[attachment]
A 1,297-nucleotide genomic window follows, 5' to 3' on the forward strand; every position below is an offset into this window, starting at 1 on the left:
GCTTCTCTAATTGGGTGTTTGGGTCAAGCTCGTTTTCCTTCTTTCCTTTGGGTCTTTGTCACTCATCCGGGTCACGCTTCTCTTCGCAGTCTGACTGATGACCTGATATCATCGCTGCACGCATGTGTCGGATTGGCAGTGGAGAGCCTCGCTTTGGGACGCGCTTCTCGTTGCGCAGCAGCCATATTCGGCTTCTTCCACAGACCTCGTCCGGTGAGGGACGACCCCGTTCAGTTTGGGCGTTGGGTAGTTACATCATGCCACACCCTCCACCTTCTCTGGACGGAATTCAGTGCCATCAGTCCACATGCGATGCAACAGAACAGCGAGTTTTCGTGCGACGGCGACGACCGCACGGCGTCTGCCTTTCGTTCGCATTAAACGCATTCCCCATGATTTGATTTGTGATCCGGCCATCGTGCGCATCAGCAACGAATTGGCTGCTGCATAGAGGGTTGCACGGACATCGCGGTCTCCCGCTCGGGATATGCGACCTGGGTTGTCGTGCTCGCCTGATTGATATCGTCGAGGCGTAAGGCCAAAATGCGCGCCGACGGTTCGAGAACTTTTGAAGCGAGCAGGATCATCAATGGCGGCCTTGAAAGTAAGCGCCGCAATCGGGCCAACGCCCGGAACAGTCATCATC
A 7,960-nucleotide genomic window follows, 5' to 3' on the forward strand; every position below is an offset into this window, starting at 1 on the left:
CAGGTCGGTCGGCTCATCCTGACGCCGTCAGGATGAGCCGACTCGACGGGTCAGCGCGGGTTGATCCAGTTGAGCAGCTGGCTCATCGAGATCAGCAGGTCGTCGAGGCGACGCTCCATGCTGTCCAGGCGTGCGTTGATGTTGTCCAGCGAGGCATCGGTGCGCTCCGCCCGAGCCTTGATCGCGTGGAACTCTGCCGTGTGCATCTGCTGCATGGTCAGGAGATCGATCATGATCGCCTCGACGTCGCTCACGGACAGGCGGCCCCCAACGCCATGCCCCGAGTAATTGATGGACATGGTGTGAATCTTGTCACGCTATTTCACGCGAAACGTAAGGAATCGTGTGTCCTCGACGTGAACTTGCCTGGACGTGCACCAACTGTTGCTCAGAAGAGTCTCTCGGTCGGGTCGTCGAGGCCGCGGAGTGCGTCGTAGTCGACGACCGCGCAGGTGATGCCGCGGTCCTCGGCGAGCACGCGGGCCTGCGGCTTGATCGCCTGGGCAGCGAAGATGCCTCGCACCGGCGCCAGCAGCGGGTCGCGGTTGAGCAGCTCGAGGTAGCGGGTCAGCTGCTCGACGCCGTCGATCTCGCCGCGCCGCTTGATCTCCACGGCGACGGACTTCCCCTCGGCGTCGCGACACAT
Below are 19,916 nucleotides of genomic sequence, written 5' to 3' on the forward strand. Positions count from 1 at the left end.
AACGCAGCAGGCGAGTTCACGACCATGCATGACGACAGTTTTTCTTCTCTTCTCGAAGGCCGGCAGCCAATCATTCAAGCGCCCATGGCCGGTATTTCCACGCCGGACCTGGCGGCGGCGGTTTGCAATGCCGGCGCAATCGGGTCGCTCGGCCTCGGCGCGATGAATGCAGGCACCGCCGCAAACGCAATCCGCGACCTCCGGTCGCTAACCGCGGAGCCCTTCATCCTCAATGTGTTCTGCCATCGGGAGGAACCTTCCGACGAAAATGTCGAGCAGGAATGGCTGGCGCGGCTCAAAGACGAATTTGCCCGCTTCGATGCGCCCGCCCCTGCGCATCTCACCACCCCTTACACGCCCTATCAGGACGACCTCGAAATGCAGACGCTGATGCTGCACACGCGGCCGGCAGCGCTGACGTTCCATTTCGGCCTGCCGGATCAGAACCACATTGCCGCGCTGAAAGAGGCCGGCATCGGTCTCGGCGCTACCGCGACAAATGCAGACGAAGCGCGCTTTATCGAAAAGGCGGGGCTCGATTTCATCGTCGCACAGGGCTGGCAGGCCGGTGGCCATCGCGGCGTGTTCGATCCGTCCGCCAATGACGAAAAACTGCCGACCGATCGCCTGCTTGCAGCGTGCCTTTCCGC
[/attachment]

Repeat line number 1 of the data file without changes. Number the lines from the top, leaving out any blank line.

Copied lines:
A 1,297-nucleotide genomic window follows, 5' to 3' on the forward strand; every position below is an offset into this window, starting at 1 on the left: